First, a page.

Logistic Regression is a way to fit your data to the logistic function. The logistic function is as follows:
One unique characteristic of the logistic function is that it only takes values between 0 and 1. Logistic regression is generally used for the binary variable, such as “yes” or “no”. It also can be used to model the number of the trials of interest out of all the trials (like a success rate or error rate). Let's take a look at an example first and we will see how we can interpret the results.
We are going to use a similar example we use in Principal Component Analysis. Let's say we asked the participants two 7-scale Likert questions about what they care about when choosing a new computer, and which OS they are using (either Windows=0 or Mac=1) and got the results like this.
Your hypothesis is that “Price” and “Aesthetics” are somehow connected to the choice of OS. Let's first create the data frame. We also standardize the data. In this example, we already know that the theoretical center is 4, so we just subtract all the values by 4 (thus, the values range from - 3 to 3 with 0 at the center).
Now, we are going to do a logistic regression. The format is very similar to linear regression, and you basically just need to use glm() function. First we use Price as an independent variable.
Thus, our model is as follows.
So, what does the results tell us? Let's take a closer look at the model. Think about that price equals to 0, which is associated with “4” in the 7-scale Likert response. This means that a participant showed a neutral attitude towards the price of a computer as an important factor to decide the purchase. If so, the probability of OS = 1 (which means that the person chooses Mac), is exp(-0.0249) / (1 + exp(-0.0249)) = 0.494. So by default, people choose either Windows or Mac almost at the same probability.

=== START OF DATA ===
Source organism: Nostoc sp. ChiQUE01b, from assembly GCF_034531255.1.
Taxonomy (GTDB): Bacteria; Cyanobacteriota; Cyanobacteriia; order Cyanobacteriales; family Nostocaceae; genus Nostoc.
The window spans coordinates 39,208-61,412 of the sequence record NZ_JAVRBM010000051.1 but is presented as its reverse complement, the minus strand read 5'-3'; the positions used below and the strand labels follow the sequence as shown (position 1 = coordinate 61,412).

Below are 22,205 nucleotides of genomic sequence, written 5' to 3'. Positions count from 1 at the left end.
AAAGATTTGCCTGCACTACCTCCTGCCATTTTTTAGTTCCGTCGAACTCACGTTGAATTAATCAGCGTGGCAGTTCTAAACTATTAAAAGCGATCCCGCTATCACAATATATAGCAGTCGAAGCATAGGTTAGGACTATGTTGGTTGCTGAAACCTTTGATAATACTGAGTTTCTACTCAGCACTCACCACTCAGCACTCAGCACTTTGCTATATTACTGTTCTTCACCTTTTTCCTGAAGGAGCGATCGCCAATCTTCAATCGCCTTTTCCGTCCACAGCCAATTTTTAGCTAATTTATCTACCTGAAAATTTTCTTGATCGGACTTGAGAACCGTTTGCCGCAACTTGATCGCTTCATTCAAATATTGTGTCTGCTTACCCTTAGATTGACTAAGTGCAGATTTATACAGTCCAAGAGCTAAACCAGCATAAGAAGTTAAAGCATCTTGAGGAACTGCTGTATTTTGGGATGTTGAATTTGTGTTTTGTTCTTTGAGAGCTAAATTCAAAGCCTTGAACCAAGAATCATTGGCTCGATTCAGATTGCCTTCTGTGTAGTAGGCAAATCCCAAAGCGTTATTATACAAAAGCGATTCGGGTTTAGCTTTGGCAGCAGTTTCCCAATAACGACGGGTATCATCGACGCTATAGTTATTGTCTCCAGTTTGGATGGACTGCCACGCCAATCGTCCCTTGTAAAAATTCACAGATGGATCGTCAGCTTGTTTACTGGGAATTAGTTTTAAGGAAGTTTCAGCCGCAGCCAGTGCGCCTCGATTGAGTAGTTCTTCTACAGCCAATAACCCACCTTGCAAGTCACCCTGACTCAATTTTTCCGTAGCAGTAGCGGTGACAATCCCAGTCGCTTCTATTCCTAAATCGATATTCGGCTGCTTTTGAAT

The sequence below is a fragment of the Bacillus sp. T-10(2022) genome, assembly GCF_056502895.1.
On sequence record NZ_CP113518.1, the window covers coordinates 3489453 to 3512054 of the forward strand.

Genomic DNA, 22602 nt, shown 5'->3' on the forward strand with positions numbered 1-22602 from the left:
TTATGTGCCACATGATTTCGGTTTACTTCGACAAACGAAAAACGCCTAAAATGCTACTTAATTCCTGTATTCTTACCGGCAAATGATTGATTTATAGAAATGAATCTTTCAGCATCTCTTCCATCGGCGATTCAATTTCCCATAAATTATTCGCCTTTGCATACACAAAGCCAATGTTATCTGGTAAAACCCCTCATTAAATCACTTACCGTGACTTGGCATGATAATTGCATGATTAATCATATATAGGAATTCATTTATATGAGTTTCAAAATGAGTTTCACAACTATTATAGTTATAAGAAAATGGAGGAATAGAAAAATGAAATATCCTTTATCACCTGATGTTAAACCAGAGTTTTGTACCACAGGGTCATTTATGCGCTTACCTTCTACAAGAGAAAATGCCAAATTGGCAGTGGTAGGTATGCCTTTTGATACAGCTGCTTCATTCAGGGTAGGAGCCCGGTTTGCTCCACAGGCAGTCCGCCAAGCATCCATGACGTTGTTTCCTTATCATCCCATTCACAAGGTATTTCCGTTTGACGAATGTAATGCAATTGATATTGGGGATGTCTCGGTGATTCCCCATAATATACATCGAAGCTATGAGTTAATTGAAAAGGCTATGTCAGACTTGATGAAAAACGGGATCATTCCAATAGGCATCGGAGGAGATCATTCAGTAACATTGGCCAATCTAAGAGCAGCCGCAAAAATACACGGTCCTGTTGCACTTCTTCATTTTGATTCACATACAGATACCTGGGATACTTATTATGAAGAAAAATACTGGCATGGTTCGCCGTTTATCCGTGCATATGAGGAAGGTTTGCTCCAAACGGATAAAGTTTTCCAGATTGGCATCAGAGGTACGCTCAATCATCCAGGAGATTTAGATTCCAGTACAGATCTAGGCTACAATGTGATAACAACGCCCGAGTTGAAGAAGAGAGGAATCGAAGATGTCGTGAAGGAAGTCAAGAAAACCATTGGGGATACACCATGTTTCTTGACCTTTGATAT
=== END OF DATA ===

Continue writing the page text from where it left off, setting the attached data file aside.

However, its probability become small or large depending whether the person considers the price as an important factor. The probability of OS = 1 for the person with the response “7” is exp(-0.0249 - 0.8799 * 3) / (1 + exp(-0.0249 - 0.8799 * 3)) = 0.065, and the one for the person with the response “1” is exp(-0.0249 - 0.8799 * -3) / (1 + exp(-0.0249 + 0.8799 * -3)) = 0.931. This is kind of making sense because there are lots of cheap PCs in the market, and Windows is probably more price-competitive than Mac. As the results show, “Price” is statistically significant (p < 0.05), this means that the coefficient of Price is likely to be negative even if we consider its estimation error.
Another thing you should look at deviance. It is more or less like “residual standard deviation” in linear regression. It is a metric of the model error. Thus, a lower deviance means a better fit of the model. The result says that “Null deviance” is 27.726 and “Residual deviance”: 19.758. “Null deviance” means the deviance in the model without any independent variable (i.e., the model for the null hypothesis). “Residual deviance” means the deviance of the model we have created. Thus, the result indicates that our model shows an improvement to predict the probability of OS choice by about 8 point of the deviance. We usually see more than 1 decrease in the deviance when a meaningful factor is introduced to the model.
So how about adding Aesthetics to the model? Let's give it a try.